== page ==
In a March 2012 report, the Congressional Budget Office (CBO) estimated that by 2022, the Patient Protection and Affordable Care Act (ACA) would reduce the number of nonelderly people without health insurance by 33 million, leaving another 27 million still uninsured. A significant part of that 33 million included the 17 million more people the CBO estimated to qualify for Medicaid by 2022 under the ACA. They had not previously qualified because the ACA increased the eligible income to those making up to 138% of the Federal Poverty Level. This increase in eligibility would have been implemented by making all federal Medicaid dollars given to the states contingent on states increasing the pool of eligible individuals.
On June 28th, the Supreme Court ruled in National Federation of Independent Business v. Sebelius, however, that the federal government could not withhold current levels of Medicaid funding to force the Medicaid expansion. Instead, it could only withhold the additional funds it planned to give out, making the Medicaid expansion optional state-by-state.
Based on the Sebelius ruling, the CBO reworked its estimates in a July 2012 report that concluded, because of the Supreme Court ruling, six million fewer people would qualify for Medicaid than previously estimated. Of those six million, however, an additional three million would qualify for the new exchanges. Therefore, the net loss of insured people thanks to the Supreme Court ruling was three million. In updating their numbers, the CBO did not attempt to guess which states would or would not expand their Medicaid program, but attempted to “reflect an assessment of the probabilities of different outcomes…and are, in their judgment, in the middle of the distribution of possible outcomes.”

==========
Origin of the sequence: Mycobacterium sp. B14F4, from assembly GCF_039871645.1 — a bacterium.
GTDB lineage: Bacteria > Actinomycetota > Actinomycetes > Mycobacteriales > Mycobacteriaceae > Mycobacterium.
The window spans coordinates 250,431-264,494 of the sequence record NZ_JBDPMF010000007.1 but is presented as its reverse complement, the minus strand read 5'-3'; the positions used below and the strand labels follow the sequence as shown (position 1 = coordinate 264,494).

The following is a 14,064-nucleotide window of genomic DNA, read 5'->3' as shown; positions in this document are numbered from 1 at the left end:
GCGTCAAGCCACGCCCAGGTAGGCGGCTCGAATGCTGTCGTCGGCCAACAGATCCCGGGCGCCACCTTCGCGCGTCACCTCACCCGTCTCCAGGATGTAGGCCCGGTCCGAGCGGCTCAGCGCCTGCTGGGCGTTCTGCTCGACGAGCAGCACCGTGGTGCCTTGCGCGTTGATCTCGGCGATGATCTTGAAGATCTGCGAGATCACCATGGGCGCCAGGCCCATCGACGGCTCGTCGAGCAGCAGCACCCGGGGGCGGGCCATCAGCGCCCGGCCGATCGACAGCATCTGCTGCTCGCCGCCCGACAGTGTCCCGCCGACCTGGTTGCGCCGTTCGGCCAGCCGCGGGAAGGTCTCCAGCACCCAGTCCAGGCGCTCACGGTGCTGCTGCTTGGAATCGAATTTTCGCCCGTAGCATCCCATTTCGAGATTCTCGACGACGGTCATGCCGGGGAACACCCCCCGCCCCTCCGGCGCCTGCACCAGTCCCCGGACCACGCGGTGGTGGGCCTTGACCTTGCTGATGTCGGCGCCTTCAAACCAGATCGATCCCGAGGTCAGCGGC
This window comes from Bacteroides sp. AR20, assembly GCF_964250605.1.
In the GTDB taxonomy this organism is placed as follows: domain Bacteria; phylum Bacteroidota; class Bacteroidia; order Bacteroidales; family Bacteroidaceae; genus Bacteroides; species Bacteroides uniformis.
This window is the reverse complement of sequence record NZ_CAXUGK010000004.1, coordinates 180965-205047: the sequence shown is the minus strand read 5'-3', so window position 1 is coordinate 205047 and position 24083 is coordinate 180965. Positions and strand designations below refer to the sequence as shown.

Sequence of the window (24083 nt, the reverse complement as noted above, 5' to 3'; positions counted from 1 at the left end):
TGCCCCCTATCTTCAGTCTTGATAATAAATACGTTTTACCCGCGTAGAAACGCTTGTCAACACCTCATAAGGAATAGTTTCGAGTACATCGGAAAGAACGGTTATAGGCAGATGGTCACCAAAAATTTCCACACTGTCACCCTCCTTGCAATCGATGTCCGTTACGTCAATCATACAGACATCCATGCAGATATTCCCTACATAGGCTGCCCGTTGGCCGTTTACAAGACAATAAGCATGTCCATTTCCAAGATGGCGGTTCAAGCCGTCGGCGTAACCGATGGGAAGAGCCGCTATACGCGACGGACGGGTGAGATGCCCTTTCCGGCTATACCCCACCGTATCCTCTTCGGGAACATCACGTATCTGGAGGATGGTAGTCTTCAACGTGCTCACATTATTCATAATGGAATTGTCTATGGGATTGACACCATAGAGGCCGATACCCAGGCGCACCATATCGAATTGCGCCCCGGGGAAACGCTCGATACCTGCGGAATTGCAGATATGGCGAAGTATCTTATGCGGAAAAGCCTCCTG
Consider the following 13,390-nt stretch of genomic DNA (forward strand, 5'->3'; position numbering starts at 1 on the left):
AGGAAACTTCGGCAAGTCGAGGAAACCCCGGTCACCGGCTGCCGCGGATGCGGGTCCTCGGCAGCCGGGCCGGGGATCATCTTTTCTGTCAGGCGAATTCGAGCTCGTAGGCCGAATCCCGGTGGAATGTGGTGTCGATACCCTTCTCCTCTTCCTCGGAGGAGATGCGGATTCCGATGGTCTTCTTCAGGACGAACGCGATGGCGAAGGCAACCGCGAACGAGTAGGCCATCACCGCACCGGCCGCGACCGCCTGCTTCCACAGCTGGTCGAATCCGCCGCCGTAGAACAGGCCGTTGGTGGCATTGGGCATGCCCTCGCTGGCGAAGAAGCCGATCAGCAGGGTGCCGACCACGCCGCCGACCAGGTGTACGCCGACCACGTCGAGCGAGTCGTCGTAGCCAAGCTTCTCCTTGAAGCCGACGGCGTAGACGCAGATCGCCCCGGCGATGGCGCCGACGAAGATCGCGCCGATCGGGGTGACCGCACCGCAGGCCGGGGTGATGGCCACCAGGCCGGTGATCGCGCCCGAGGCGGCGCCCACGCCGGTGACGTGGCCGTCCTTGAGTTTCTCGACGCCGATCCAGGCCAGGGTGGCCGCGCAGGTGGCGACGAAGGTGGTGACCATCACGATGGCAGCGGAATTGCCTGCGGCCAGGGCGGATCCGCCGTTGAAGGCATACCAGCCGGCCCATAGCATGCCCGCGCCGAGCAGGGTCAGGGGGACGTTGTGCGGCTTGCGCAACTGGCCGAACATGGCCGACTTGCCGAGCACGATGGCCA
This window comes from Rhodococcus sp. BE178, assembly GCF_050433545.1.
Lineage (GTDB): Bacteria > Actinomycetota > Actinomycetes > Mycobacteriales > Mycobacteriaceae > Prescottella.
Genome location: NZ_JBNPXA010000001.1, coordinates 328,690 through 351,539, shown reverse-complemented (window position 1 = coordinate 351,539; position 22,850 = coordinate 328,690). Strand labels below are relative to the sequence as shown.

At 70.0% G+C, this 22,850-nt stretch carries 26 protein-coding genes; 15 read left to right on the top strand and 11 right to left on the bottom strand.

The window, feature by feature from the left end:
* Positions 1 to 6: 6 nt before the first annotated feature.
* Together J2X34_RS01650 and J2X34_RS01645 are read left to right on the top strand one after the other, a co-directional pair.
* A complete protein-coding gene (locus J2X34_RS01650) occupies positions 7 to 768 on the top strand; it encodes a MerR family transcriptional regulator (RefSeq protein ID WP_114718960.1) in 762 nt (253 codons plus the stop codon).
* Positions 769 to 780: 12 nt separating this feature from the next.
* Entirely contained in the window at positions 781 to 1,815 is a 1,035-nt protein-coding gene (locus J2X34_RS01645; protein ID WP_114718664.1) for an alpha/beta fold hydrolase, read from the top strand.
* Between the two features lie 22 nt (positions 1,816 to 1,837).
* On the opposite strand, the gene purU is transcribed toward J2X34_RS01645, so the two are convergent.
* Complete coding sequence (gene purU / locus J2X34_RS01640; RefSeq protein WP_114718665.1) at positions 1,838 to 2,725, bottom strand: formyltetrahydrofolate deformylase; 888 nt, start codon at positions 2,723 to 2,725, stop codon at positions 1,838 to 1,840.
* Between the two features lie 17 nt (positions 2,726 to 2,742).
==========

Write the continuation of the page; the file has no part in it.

These figures are being discussed again because of a June 2013 study by HealthAffairs, which did attempt to guess state-by-state who would be expanding their Medicaid programs and its affect on the uninsured. They note that, after the Supreme Court decision, 14 states had announced their intent to opt-out of the expansion, six were undecided, three were leaning against the expansion, and two were leaning toward the expansion. They found that if all currently undecided states opted in, 29.8 million people would remain uninsured by 2016 (compared to 26 million people uninsured according to the CBO by the same year). That number would rise to 31 million if all of the undecided states opted out. They also note that around 80% of those uninsured would be US citizens, and no matter which way the undecided states go, 4.3 million children and 1 million veterans would likely remain uninsured.
As of a September 17, 2013 a report by the Advisory Board Company found that the number of undecided and not participating states had increased. They found 15 (up from 14) states firm in opting out of expansion, seven (three) leaning against expansion, five (six) undecided or exploring an alternative model, four (two) leaning towards expansion, and overall 20 (25) firmly participating. Therefore, the percentage of states that could be opting out has increased from 34-46% to 44-54% of states. This will in turn increase the number of uninsured people. As the merits of the ACA continue to be debated on Capitol Hill in light of the budget debate, and more states become firm in their plans to opt-in or opt-out of the Medicaid expansion, the number of those who are ultimately uninsured could rise and continue to undermine the goal of universal health care.